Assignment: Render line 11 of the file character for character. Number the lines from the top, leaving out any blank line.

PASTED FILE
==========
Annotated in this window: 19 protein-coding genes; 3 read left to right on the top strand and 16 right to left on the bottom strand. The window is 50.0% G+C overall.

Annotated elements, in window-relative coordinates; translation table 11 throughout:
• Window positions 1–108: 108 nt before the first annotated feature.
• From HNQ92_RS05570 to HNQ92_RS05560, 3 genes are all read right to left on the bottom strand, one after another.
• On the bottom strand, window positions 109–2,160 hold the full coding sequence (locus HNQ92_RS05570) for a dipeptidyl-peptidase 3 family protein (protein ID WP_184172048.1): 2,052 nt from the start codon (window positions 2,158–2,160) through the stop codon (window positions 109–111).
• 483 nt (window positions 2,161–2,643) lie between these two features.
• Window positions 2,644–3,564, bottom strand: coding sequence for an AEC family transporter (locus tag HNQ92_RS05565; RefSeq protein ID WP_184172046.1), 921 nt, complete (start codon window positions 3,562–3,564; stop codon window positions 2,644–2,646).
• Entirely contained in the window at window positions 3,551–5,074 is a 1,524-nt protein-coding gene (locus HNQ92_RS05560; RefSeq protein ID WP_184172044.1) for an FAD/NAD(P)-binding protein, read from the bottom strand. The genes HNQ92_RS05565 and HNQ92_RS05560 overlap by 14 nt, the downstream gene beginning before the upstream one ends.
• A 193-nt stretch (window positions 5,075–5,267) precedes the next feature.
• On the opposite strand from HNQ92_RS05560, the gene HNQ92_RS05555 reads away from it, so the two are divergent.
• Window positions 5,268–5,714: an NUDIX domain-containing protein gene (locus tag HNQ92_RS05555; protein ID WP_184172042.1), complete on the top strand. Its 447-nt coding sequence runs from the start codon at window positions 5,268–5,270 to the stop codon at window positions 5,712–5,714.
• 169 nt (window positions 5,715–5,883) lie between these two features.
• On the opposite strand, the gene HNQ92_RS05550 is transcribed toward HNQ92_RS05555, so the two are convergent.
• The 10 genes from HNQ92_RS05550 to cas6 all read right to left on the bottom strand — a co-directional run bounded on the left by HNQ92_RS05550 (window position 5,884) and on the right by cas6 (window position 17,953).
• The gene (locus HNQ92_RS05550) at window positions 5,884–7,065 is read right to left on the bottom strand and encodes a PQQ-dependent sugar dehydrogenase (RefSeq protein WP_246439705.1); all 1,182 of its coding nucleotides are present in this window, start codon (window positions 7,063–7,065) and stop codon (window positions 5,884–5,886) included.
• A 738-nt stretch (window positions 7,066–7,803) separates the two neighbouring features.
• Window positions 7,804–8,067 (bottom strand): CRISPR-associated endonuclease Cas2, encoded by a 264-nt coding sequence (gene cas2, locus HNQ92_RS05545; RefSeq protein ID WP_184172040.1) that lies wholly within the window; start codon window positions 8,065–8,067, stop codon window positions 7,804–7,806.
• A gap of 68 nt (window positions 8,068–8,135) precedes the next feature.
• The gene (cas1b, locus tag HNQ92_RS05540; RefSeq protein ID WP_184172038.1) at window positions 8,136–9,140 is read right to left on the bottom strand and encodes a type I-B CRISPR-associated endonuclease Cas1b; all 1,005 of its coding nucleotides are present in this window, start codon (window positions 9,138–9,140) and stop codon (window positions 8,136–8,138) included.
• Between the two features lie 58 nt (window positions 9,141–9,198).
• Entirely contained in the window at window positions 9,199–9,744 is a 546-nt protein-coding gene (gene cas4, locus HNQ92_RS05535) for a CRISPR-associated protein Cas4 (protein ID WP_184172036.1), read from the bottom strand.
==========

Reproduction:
• Window positions 5,268–5,714: an NUDIX domain-containing protein gene (locus tag HNQ92_RS05555; protein ID WP_184172042.1), complete on the top strand. Its 447-nt coding sequence runs from the start codon at window positions 5,268–5,270 to the stop codon at window positions 5,712–5,714.